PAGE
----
The resulting spinning solution is spun into fibers and cured into the final elastane fibers. The desired fiber thickness is dependent on how many of these strands are bundled and processed together.

Finishing Touches

A finishing agent like magnesium stearate produces individual fibers that no longer stick to each other and can be spooled like regular fabric, ready to be woven and dyed.

Why Exactly is Elastane so Important in the Clothing Industry?

This synthetic fabric is such a force in the clothing industry because it brought the possibilities of stretchability and durability to so many different fabric blends.

It also brought the clothing industry closer to the sports and athletic industry. Athletes have been enabled to take their art forms further because of the fabric that allows their bodies more freedom of movement and is capable of doing more.

Today, activewear and athleisure make up a significant portion of clothing sales and are a trend growing with the health and wellness industry.

What Different Types of Elastane Fabric are There?

Since elastane is blended into so many different kinds of fabrics, there are a lot of textiles that share characteristics with synthetic fiber.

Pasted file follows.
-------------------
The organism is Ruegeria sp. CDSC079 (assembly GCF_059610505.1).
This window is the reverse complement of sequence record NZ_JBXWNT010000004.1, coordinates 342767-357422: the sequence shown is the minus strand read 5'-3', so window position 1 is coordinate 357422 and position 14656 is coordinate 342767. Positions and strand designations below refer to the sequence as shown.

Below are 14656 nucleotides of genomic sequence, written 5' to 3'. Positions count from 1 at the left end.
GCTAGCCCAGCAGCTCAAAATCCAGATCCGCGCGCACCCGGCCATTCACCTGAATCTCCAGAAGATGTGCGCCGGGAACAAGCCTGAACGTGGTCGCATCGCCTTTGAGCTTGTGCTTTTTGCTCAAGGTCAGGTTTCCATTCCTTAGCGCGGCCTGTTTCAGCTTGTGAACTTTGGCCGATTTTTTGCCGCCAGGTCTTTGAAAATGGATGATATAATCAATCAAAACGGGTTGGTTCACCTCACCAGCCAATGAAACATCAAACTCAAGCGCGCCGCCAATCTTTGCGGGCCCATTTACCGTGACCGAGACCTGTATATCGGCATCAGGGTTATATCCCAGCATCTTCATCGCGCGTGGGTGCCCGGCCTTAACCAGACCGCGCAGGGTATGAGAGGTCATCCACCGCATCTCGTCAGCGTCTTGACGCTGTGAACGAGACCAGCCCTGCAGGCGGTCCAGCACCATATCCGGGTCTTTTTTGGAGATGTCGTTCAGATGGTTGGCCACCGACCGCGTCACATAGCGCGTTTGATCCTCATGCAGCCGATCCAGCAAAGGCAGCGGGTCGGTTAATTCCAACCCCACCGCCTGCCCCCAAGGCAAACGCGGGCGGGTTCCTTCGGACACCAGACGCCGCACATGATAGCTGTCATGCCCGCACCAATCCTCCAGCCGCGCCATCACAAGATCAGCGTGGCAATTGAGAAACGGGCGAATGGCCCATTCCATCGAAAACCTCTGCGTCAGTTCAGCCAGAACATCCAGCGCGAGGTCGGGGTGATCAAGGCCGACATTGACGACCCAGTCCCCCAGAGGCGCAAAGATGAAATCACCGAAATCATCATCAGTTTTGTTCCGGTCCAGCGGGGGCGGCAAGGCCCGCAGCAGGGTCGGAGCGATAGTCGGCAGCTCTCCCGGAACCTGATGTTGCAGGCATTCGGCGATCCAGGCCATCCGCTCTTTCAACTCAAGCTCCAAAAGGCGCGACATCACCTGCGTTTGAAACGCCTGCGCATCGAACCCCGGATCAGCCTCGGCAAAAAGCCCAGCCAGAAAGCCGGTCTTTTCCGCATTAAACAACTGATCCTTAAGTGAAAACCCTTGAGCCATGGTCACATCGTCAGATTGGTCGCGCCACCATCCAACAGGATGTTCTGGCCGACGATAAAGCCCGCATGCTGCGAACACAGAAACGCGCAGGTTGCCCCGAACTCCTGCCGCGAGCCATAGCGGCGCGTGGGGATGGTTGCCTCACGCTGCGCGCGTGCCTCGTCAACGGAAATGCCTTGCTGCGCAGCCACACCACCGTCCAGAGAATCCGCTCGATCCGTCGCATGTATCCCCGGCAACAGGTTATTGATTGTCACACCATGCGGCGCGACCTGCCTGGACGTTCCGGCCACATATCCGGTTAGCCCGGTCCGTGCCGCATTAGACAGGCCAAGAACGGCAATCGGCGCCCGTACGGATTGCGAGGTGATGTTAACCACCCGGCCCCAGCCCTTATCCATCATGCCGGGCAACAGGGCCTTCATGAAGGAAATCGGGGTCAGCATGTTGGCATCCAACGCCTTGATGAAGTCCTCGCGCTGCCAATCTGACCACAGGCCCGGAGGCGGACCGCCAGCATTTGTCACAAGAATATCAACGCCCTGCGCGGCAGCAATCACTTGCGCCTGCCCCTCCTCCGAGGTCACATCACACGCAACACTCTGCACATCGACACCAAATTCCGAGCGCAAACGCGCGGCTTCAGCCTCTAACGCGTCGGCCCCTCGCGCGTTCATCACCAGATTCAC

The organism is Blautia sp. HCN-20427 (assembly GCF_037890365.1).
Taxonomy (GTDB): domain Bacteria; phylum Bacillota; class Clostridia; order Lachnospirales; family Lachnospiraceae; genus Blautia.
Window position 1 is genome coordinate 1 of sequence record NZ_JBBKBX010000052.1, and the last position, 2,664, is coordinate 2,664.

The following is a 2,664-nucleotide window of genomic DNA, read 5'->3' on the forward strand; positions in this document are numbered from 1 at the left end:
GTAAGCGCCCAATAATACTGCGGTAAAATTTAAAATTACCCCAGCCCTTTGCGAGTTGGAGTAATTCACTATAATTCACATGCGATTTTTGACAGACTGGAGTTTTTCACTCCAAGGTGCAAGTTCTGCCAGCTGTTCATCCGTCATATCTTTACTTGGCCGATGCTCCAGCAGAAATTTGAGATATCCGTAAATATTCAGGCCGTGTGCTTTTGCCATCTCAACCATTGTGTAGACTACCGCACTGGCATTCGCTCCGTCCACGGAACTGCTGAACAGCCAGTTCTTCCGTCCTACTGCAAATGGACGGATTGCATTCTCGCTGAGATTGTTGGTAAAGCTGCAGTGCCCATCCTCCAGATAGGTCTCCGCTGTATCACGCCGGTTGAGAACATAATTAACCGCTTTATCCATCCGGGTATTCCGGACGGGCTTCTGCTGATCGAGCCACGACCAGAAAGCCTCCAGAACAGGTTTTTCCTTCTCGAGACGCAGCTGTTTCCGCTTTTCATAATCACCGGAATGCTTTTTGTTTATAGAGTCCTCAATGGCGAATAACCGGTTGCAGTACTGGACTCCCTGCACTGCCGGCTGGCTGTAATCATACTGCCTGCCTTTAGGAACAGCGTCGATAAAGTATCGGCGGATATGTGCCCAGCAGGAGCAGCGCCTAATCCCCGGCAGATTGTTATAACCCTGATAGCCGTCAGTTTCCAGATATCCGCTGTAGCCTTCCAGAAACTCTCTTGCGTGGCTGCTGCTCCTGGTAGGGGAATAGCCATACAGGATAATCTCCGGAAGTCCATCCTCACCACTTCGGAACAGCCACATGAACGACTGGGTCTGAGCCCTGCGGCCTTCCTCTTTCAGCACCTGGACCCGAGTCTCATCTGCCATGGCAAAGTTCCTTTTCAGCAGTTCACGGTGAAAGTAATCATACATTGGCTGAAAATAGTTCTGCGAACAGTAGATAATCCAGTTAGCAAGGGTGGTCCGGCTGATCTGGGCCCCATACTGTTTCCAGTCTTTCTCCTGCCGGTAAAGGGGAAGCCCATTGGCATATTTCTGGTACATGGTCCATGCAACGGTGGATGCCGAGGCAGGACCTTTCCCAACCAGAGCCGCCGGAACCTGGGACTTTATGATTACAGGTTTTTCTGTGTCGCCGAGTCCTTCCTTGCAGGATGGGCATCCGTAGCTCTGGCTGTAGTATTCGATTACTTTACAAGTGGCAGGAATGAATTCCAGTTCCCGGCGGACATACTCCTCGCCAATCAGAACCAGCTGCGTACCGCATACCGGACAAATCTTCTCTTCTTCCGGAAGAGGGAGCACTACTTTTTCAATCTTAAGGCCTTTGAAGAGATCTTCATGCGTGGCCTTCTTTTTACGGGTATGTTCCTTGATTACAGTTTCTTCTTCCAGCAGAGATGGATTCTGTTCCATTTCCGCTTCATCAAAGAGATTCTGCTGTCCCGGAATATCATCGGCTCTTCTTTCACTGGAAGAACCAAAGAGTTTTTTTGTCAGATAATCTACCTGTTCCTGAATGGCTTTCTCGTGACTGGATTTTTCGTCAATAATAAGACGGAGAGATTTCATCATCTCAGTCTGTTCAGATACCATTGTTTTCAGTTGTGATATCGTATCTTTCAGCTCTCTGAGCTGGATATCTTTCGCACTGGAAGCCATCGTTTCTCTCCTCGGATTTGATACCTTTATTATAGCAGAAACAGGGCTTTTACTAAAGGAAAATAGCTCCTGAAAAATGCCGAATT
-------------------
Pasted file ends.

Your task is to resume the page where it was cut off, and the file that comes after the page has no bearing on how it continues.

Let’s delve into the different names of elastane. First off, there’s spandex. It sounds like a terrific marketing term because it is. It is simply the anagram of the word “expands”! This is the name that the North American industry and market uses to refer to the fabric.

Another term we hear is Lycra, which is the name of the fabric from its original manufacturers. DuPont holds this trademark to this day and uses it in its marketing of the product.

What to Consider When Buying Elastane Fabric

If you’re working on an elastane project consider the following factors before purchase:

  • Cost. Sewing elastane can actually be hard, as you are effectively removing the stretchability of the fabric in the parts you sew. Make sure the make a helpful pattern or practice your sewing on cheaper elastane first.
  • Stretchability. Consider how much stretch you need the fabric to have. Remember that the more elastane you add to a fabric blend, the stronger and stiffer it becomes.